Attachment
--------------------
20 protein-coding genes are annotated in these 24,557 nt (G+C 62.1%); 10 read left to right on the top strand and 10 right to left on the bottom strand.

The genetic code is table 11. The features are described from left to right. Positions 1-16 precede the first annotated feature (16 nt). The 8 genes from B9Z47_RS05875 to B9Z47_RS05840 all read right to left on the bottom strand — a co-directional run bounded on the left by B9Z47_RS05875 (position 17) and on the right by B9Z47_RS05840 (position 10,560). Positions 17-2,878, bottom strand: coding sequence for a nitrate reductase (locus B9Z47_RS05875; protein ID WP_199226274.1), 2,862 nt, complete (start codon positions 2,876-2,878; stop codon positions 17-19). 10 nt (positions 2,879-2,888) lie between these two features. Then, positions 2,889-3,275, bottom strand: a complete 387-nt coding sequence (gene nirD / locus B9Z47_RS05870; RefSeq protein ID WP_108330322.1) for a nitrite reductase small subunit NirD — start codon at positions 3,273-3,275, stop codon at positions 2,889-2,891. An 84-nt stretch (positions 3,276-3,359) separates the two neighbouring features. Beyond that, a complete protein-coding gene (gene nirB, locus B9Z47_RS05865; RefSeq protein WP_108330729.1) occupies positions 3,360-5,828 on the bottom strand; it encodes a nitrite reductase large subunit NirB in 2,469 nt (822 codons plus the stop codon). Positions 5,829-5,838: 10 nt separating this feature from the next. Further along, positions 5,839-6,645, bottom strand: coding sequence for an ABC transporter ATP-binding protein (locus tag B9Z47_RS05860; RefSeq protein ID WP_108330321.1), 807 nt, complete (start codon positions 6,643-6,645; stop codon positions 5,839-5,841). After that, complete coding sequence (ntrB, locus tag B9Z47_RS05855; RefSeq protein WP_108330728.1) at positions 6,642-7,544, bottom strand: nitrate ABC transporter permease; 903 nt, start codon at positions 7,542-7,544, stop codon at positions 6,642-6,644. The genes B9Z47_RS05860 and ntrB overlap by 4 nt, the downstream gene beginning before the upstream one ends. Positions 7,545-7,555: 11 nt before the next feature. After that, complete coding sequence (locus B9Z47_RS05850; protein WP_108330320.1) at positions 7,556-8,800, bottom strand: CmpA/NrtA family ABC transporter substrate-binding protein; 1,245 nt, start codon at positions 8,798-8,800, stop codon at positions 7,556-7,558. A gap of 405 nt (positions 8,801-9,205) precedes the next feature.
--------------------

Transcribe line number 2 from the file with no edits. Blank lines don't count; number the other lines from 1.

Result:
The genetic code is table 11. The features are described from left to right. Positions 1-16 precede the first annotated feature (16 nt). The 8 genes from B9Z47_RS05875 to B9Z47_RS05840 all read right to left on the bottom strand — a co-directional run bounded on the left by B9Z47_RS05875 (position 17) and on the right by B9Z47_RS05840 (position 10,560). Positions 17-2,878, bottom strand: coding sequence for a nitrate reductase (locus B9Z47_RS05875; protein ID WP_199226274.1), 2,862 nt, complete (start codon positions 2,876-2,878; stop codon positions 17-19). 10 nt (positions 2,879-2,888) lie between these two features. Then, positions 2,889-3,275, bottom strand: a complete 387-nt coding sequence (gene nirD / locus B9Z47_RS05870; RefSeq protein ID WP_108330322.1) for a nitrite reductase small subunit NirD — start codon at positions 3,273-3,275, stop codon at positions 2,889-2,891. An 84-nt stretch (positions 3,276-3,359) separates the two neighbouring features. Beyond that, a complete protein-coding gene (gene nirB, locus B9Z47_RS05865; RefSeq protein WP_108330729.1) occupies positions 3,360-5,828 on the bottom strand; it encodes a nitrite reductase large subunit NirB in 2,469 nt (822 codons plus the stop codon). Positions 5,829-5,838: 10 nt separating this feature from the next. Further along, positions 5,839-6,645, bottom strand: coding sequence for an ABC transporter ATP-binding protein (locus tag B9Z47_RS05860; RefSeq protein ID WP_108330321.1), 807 nt, complete (start codon positions 6,643-6,645; stop codon positions 5,839-5,841). After that, complete coding sequence (ntrB, locus tag B9Z47_RS05855; RefSeq protein WP_108330728.1) at positions 6,642-7,544, bottom strand: nitrate ABC transporter permease; 903 nt, start codon at positions 7,542-7,544, stop codon at positions 6,642-6,644. The genes B9Z47_RS05860 and ntrB overlap by 4 nt, the downstream gene beginning before the upstream one ends. Positions 7,545-7,555: 11 nt before the next feature. After that, complete coding sequence (locus B9Z47_RS05850; protein WP_108330320.1) at positions 7,556-8,800, bottom strand: CmpA/NrtA family ABC transporter substrate-binding protein; 1,245 nt, start codon at positions 8,798-8,800, stop codon at positions 7,556-7,558. A gap of 405 nt (positions 8,801-9,205) precedes the next feature.